A unique cultural history has helped to make Lebanese food the most popular of all Middle Eastern cuisines. For most of its past, Lebanon has been ruled by foreign powers that have influenced the types of food the Lebanese ate. From 1516 to 1918, the Ottoman Turks controlled Lebanon and introduced a variety of foods that have become staples in the Lebanese diet, including olive oil, fresh bread, baklava (a sweet pastry dessert), laban (homemade yogurt), stuffed vegetables, and a variety of nuts. The Ottomans also increased the popularity of lamb.
After the Ottomans were defeated in World War I (1914–1918), France took control of Lebanon until 1946, when the country won its independence. During this time, the French introduced some of their most widely eaten foods, particularly treats such as flan, a caramel custard dessert dating back to the 1500s, and buttery croissants.
The Lebanese themselves have also helped to bring foods of other cultures into their diet. Ancient tribes journeyed throughout the Middle East, carrying with them food that would not spoil easily, such as rice and dates. These foods slowly became part of the Lebanese diet. As the tribes wandered, they discovered new seasonings, fruits, and vegetables that they could add to their everyday meals. Exotic ingredients from the Far East (east and southeast Asia) and other areas of the world were often discovered by these early tribes.
The Lebanese diet focuses on herbs, spices, and fresh ingredients (the Lebanese rarely eat leftovers), relying less on heavy sauces. Mint, parsley, oregano, garlic, allspice, nutmeg, and cinnamon are the most common seasonings.
Bread, a staple food in Lebanon, is served with almost every meal, most often as a flat bread, or pita. It is so crucial to the Lebanese diet that some Arabic dialects refer to it as esh , meaning "life."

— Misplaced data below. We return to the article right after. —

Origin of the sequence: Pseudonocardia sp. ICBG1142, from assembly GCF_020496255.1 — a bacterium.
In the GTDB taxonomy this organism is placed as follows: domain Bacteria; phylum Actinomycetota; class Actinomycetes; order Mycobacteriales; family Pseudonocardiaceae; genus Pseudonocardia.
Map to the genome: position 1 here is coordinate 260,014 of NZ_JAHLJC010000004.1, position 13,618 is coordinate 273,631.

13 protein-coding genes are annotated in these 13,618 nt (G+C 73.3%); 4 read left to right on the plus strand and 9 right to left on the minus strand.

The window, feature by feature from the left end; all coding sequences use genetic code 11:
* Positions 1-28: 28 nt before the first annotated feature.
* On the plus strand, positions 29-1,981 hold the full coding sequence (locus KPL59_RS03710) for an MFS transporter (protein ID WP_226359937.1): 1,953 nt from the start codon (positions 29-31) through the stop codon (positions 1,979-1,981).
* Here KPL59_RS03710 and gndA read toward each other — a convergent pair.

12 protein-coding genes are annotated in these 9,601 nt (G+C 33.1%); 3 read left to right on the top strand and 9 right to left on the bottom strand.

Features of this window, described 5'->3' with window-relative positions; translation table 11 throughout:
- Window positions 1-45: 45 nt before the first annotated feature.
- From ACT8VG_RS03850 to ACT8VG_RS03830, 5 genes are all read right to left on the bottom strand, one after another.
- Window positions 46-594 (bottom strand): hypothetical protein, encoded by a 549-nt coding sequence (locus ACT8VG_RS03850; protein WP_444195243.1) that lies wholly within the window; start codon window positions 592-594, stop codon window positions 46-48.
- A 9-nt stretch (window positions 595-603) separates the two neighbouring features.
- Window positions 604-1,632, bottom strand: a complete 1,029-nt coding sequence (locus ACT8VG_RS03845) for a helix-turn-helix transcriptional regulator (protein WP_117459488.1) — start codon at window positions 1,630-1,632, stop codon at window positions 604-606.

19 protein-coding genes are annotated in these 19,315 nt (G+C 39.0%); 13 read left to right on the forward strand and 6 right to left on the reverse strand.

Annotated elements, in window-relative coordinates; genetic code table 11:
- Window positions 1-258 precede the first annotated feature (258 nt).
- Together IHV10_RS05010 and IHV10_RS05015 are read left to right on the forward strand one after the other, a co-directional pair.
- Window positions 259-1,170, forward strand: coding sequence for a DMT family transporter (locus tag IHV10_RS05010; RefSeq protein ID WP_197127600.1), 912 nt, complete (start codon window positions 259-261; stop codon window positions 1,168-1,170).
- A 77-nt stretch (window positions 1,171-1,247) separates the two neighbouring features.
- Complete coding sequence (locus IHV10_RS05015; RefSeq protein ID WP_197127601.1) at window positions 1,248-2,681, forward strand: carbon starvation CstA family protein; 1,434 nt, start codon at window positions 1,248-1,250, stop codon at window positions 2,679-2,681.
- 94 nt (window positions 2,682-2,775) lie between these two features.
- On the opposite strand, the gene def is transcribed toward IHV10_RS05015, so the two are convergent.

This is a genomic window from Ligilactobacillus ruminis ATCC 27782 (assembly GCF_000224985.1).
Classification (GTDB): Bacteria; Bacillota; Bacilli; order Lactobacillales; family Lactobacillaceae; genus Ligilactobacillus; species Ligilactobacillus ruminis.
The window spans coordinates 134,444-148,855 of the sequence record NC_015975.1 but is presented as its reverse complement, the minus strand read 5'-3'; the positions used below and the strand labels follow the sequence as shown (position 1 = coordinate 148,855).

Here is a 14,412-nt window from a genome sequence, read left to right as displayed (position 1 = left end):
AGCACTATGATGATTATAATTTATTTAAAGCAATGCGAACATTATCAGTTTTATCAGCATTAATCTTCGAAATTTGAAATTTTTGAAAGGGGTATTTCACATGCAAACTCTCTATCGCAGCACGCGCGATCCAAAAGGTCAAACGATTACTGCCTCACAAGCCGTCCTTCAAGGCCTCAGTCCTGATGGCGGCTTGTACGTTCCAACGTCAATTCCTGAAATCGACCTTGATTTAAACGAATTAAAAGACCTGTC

Fruit, vegetables, rice, and bread out-weigh the amount of meat eaten in the average Lebanese meal. However, the most commonly eaten meats, poultry and lamb, make up some of the country's most popular dishes. The national dish, kibbeh (or kibbe ), consists of a ground lamb and cracked wheat paste, similar to paté. Kibbeh was originally made by harshly pounding the lamb and kneading in the spices and wheat. Those who were unfamiliar with this practice often found it quite unpleasant, including the English food writer George Lassalle, who described it as "frightening." Some rural villages continue to prepare it this way.
Mezze, a variety of flavorful hot and cold dishes, is another important part of the Lebanese diet. As many as forty small dishes are presented at once as either appetizers or as a meal itself. Hummus (chickpea, sesame seed, and garlic paste), rice and meat wrapped in grape leaves, mashed beans, hot and cold salads, grilled seafood and meats (including kebabs, cooked cubes of lamb, peppers, and onions), and pickled vegetables are most popular. Lebanese meals are rarely served in courses, but presented all at once. Tabbouleh (a salad made with cracked wheat) and mujaddara (a lentil and rice dish) are also widely consumed.
Lebanon's variety of fresh fruits makes them popular after-dinner desserts. Melon, apples, oranges, tangerines, persimmons, grapes, and figs are great treats. Baklava, a sweet, flaky pastry, is usually associated with Greek cuisine. However, the Lebanese have embraced the dessert and normally prepare it with pistachio nuts, drizzled with rose-water syrup (the Greeks use walnuts and honey). Ahweh (strong, thick Arabic-style coffee) and the country's national drink, arak (a colorless alcoholic beverage made with anise, also called "Lion's Milk" because it is white), are most commonly served with dessert.